I decided that I liked my new Office, however perhaps a new seat cushion would be in order.

And with that I headed up the wide trail towards home.



And with the sun leaving the valley, the crazy lady in the skunk hat made her exit.

What an extraordinary day.

Saturday, January 10, 2015

Variations on one Photo, Coyote Skull

I'm a fan of bones.  I like finding skulls.  I'm also what is called a 'rock hound' ~ hunting cool rocks and bones is a great past time.

Last year I got a coyote skull that still was quite nasty as far as in the form of decay.
Other coyotes don't eat there own.

I placed the skull tied up with twine in a brush pile, hoping to let the summer bugs do most of the work.

I took the skull and placed it is soapy warm water and let it sit out in the sun for a few days.

Anything that was left on the skull I was able to remove easily.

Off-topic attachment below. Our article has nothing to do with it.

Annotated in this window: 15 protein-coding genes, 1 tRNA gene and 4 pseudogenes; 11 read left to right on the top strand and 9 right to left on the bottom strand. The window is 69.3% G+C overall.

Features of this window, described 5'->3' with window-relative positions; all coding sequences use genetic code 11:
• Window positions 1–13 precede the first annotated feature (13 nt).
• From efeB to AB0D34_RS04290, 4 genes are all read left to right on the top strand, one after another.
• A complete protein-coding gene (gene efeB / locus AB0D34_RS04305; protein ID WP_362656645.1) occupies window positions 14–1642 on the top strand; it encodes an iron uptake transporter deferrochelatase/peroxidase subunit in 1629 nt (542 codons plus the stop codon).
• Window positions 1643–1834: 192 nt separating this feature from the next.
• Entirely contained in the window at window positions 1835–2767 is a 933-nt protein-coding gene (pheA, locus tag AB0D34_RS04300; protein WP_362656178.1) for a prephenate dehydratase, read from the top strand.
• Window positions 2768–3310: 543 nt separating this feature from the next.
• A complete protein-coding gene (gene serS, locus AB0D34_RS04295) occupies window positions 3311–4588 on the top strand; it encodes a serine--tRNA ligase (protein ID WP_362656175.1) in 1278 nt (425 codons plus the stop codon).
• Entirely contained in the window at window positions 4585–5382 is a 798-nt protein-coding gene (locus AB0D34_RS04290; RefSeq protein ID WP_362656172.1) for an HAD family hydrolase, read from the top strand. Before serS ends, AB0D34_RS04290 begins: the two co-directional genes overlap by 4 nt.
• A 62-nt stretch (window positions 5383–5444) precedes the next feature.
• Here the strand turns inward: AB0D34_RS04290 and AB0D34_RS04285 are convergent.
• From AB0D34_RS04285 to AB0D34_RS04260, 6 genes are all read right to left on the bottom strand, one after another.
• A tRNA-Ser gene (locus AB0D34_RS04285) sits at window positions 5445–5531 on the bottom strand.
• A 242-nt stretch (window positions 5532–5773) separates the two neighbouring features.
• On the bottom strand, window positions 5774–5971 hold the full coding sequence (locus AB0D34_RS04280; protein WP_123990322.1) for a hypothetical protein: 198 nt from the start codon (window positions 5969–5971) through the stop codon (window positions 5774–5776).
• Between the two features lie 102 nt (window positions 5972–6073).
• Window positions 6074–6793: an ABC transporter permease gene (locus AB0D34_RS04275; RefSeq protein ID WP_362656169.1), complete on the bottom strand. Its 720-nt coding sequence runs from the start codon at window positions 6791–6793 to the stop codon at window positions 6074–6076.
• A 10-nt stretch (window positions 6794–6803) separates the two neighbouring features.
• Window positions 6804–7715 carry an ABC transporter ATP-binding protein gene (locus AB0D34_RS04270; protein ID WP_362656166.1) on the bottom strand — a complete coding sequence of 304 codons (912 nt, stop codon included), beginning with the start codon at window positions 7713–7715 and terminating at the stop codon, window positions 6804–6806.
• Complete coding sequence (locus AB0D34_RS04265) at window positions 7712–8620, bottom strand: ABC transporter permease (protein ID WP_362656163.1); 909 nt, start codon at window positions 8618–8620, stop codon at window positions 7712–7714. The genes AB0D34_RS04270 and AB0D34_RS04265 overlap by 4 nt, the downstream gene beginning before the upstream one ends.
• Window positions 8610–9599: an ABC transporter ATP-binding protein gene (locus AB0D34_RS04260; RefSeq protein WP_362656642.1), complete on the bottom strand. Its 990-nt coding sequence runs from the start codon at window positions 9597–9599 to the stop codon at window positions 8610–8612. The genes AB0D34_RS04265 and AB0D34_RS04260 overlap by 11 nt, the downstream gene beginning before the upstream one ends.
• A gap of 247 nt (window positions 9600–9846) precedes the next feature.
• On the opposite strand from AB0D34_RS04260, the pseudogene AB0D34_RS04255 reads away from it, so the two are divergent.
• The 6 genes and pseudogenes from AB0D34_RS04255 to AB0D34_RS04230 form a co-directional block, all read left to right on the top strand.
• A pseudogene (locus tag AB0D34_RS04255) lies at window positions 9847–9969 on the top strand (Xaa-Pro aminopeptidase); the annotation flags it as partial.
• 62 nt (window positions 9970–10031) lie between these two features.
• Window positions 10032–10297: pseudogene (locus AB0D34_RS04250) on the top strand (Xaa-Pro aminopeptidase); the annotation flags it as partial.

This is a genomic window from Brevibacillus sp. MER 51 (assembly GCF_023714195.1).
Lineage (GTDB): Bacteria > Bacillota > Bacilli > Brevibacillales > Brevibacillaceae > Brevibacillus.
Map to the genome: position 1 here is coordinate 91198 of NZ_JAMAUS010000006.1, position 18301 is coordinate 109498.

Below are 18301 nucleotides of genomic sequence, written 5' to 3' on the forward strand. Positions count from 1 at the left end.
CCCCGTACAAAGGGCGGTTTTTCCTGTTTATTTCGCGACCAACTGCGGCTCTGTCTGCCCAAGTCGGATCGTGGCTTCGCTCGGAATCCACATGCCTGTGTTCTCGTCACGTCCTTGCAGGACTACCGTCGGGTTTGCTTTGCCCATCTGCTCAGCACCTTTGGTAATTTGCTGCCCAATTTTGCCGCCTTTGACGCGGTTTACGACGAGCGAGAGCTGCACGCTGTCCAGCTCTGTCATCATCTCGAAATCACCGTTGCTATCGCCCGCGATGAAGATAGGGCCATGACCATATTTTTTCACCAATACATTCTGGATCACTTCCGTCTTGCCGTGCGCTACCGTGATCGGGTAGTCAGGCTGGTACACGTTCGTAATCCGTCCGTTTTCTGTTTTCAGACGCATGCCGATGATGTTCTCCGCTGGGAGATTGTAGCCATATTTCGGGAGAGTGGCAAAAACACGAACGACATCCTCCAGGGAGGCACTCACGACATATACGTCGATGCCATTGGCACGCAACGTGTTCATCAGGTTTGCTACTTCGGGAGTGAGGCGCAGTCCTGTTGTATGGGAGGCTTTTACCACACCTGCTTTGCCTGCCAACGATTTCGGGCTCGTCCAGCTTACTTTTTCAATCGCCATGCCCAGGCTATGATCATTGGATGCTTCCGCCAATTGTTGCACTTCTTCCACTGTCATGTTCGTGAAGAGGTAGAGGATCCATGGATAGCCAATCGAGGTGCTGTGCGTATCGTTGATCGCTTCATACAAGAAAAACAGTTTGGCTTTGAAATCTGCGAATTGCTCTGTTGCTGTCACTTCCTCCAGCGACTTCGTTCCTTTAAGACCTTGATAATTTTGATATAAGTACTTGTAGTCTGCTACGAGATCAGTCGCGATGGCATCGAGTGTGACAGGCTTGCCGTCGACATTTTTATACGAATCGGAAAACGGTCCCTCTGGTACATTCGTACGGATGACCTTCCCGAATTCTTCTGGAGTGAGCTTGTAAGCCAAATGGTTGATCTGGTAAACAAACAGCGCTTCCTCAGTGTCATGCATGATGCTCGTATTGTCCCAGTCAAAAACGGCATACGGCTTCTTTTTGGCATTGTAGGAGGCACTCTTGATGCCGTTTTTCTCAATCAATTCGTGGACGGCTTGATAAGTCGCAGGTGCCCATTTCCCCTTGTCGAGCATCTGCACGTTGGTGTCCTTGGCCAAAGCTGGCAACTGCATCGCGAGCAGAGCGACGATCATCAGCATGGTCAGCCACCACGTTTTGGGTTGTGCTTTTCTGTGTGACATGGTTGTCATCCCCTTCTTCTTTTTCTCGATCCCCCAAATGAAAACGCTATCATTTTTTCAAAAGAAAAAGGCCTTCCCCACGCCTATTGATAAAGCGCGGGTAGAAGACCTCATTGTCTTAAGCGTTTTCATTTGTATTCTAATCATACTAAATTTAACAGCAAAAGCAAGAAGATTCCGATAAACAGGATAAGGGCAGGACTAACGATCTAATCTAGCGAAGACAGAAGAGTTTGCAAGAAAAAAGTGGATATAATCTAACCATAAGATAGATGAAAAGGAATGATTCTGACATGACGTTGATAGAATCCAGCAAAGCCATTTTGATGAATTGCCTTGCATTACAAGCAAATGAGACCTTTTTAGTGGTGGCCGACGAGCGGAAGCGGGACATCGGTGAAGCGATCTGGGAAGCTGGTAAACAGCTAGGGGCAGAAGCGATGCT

Now I had the lower jaw in pieces and a bunch of loose teeth.  

I used some clear Elmers Glue to seal the bone.  Since the skull was not 'bug' cleaned it was a bit yellowed, but to me that looks more natural.
I glued the teeth back in place and after taking care of sealing the rest of the skull.

I then I used clear nail polish to 'shine' up the teeth.

Here is a photo of the complete skull after cleaning.

Photographed on a piece of black velvet on a folding chair.


The skull in this state is quite beautiful.  Since I haven't figured out how to attach the lower jaw properly, I have it just resting in place.

Next I adjusted the skull I wanted a black and white image with no yellowing of the skull.


I like this image on its own merits.  It is more like a museum display shot.

So I thought I'd try to do something different.

Wow.  I used Topaz Adjust and a preset I've never bothered with before. Polarize.
I didn't expect this as a result at all.

So I decided to go one step further and use Topaz Glow.
I didn't like the color streaks that it produced so I desaturated it.


Lastly I overlapped it with some grunge brushes and a photo of cracked mud.

I like all the versions but this last unexpected result is something I really like.